h a r r i e t m a y

Category: Travel

Beside the Seaside

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“This is exactly what I wanted from a restaurant tonight,” I’m saying, looking around us. The tablecloth is red and white checked, brick walls lead up to wooden rafters, and the dimmed lights leave work for the candles on each table; it could be the backdrop for a rom com date scene. (Emphasis on the ‘com’ part of the equation, as the four year old at the next table begins a dinner-long tantrum.) I’m glad– Whitstable Oyster Company was not our first choice, but the Sportsman books up 6 months in advance, Salt Marsh was closed for a private function, and Birdies had no space for us.

On Friday Sam picked me up from work on his motorcycle, and we zoomed down the A2 to Whitstable, just over an hour east of London. It was the end of the summer, and we felt like getting away.

“Does the mackerel have bones?” I ask the waiter, suspiciously. “Yes,” she replies.

“And the skate?”

“Yes, but it’s really easy, I promise.”

“Ok, I trust you,” I say, feeling guilty for being the lazy landlubber who hates to work for her food. Sam, probably on a high from conquering his first oyster earlier in the day, has no such qualms, and confidently orders the whole plaice. “It’s going to have the head,” I say, making a face.

We had spent the day wandering between cafes and pubs, drinking oyster stout on the beach and then shimmying up to the four-person counter in Wheelers for fresh seafood. It may have been around since 1856, but Wheelers Oyster Bar is almost knowingly timeless; it’s easy to imagine the pink and blue storefront rolling its eyes at the news that Pantone has picked Rose Quartz and Serenity as the joint 2016 colours of the year.

“I’m so happy right now,” I say to Sam.

“Here?”

“Here, yes, but right now. Everything is just beginning.” We just reached the one year countdown to our wedding; I’ve been doing a lot of soul searching about the direction of my career and have, for the hundredth time, decided to push the fear aside and act instead. I worry that I am not good enough at work. Sam is good at ensuring me otherwise: There’s loads of stuff about how women only apply for jobs they think they’re capable of, whereas men apply for senior positions because they just think they can, he Whatsapps me on Friday. I don’t want to be a victim of the confidence gap. I want to be a woman of Beyoncé strength and Sara Blakely smarts.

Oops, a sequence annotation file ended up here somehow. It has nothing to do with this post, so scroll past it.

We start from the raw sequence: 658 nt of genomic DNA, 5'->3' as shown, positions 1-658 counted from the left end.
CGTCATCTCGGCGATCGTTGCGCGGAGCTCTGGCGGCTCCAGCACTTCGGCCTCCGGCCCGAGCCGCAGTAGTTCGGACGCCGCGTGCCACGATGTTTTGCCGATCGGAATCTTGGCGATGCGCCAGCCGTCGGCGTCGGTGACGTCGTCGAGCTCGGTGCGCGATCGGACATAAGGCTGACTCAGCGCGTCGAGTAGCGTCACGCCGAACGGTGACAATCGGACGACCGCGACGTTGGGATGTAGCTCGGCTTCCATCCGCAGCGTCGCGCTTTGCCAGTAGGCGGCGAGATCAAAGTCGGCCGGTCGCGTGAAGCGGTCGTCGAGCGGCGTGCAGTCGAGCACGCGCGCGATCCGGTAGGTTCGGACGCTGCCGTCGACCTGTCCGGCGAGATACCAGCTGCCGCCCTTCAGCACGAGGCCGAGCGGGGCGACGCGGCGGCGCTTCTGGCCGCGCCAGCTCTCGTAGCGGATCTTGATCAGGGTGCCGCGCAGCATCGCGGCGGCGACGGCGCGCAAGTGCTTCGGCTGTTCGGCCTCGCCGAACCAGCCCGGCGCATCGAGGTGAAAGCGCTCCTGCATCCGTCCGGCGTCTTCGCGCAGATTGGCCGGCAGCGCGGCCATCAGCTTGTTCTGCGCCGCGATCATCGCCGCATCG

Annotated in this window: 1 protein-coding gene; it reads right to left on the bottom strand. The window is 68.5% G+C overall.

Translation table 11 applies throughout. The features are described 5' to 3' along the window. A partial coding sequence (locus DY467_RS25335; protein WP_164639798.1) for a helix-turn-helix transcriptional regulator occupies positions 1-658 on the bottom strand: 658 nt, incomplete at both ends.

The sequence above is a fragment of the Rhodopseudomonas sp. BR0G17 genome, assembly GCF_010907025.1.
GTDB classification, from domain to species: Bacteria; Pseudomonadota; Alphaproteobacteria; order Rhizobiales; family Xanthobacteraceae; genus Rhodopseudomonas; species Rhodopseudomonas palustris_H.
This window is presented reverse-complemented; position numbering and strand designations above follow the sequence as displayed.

“Ok, I think I’m bored now,” I say on our way back to the Airbnb, a charming cottage once home to William Somerset Maugham. “I’ve really enjoyed today, but I’m glad we live in London.” It’s just gone 10pm and a couple in front of us have stumbled out of a pub playing 90s anthems and straight into an Indian takeaway.

“Well,” Sam replies, matter-of-factly, “then it was a perfect weekend away.”

Flying South

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The first time Sam came to Charlotte, N.C. with me we had been dating for six weeks. It was June last year, and it was a crazy idea, and not because we were in that first, uncertain phase of a relationship. “I want to come with you,” he told me, without blinking. “To Charlotte?” I replied, incredulously. I had to check several times. “You know it’s the south, right?”

Now, just under a year later, we have been to Charlotte together a total of three times. A month ago I woke up to several missed calls from my mother and a Whatsapp message that read: call me. My dad, 59, had suffered a heart attack and no one could tell my mom definitively whether or not he was dying. We booked flights for the following day; my dad survived.

This last time, we are flying in to Charlotte, then driving up to Virginia where Vanessa is getting married. It’s a five hour drive, which is nothing in the U.S. but if we were to spend that long in a car in England we could choose to go north and get to Newcastle or south to Newquay and span the entire country. We don’t have a car in England, though, only a motorcycle, and I have an annoying (Sam might say dangerous) habit of falling asleep as the pillion passenger, so there is no way we’d attempt such a distance. We don’t care much for leaving London anyway, where we can get everywhere by bicycle.

“What is a mason jar?” Sam asks at the rehearsal dinner, as Vanessa is having her bridesmaids write a final to-do list. The next day, he is not wearing the cowboy boots he bought when we were in Las Vegas, in January, because they do not fit underneath his British-made suit. He has found some mason jars and is pouring Woodford Reserve into two, straight, which we sip on as everyone helps themselves to barbecue and mac’n’cheese. “We’re having an aperitif,” I announce to the table.

Later, a couple from Napa discount the claim that the Shenandoah Valley wines are out to rival theirs. “The grapes don’t get ripe enough,” I’m told by a breezy Californian, in the business. “Meaning they’re too tart?” I enquire, making a sour face for effect. He nods in agreement. “You got it.”